While you focus on Grexit, you don’t see Gerxit

The following hypothesis is mainly based on geopolitical and political considerations, and has not been validated by monetary policy experts. Yet the current and future circumstances make it increasingly credible. The endless cat and mouse game between Greece and the Troika – the ECB, the IMF and the European Commission (EC) – becomes very frustrating for the Greeks, for all the Europeans, for the financial markets. It has been even more frustrating for Germany which has faced growing opposition to its austerity posture in recent days. A rumor that announced an extension of the Greek non-IMF bailout till the end of this year (2015) was promptly denied, but it showed Germany had to discuss solutions it has always categorically rejected. The more the crisis lasts, the more Germany can be tempted to leave the euro area, independently and suddenly. While you imagined the exit of Greece – the “Grexit” – as the worst possible option for Europe, the surprising scenario of an exit of Germany – the “Gerxit” – could be brewing behind the scenes. A contradiction lies at the heart of the euro area.

If the euro has meant the selling-off of monetary sovereignty, Germany – like the USA, the UK and Switzerland for instance – has never lost, in a sense, its own monetary sovereignty. Since the euro has been established, Germany has become the undisputed leader of a low economic growth Europe and the preferred interlocutor of other great powers and international organizations for everything about finance and economics in continental Europe. Without neglecting the sound discipline and the real budgetary responsibility Germany has followed for decades contrary to most of its European partners, it has kept the attributes of sovereignty while being the main engine of the European Union (EU). Germany has been using a same currency with 18 other countries, but Germany has politically behaved a bit like the US Federal Reserve (Fed) behaves with its offshoots across the US. Because the euro has been somehow the successor of the Deutsche Mark, Germany could envisage its unannounced exit from the euro area were the financial and political conditions to worsen in her view, like the definitive inability to reach an agreement with Greece or the victory of Syriza-like political parties in Spain, Italy or France.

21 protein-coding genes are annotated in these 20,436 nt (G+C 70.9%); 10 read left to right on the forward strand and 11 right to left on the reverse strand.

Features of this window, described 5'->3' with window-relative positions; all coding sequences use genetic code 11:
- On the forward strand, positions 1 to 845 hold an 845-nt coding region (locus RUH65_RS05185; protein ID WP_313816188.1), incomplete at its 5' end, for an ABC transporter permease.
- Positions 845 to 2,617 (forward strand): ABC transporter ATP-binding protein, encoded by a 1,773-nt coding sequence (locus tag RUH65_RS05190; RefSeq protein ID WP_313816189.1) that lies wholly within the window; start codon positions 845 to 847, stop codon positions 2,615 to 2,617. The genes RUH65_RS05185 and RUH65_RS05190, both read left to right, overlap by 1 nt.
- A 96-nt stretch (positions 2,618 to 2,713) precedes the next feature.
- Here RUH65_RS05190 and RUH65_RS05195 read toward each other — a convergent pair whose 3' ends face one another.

The exit could be almost immediate as all “X” marked euro bank notes would instantly become the new temporary Deutsche Mark as Germany designs and prints new bank notes. Furthermore, as the main ally of the US in Europe – the recent allegations of the BND spying on French officials for the NSA has shown the extent of the two countries’ alliance to the detriment of its main European partner – Germany would not have to fear strong transatlantic speculation with a view to weakening its born again Deutsche Mark. Strong with US support and real monetary credibility, Germany may currently be the sole euro area member-country able to leave almost overnight without risking long-term systemic turbulences. While you stared at the Grexit, the Gerxit could be the stunning blow you never saw coming. Germany’s patience has limits too. At such a current level of tensions, you never know. The Grexit may not be the sole option on the table.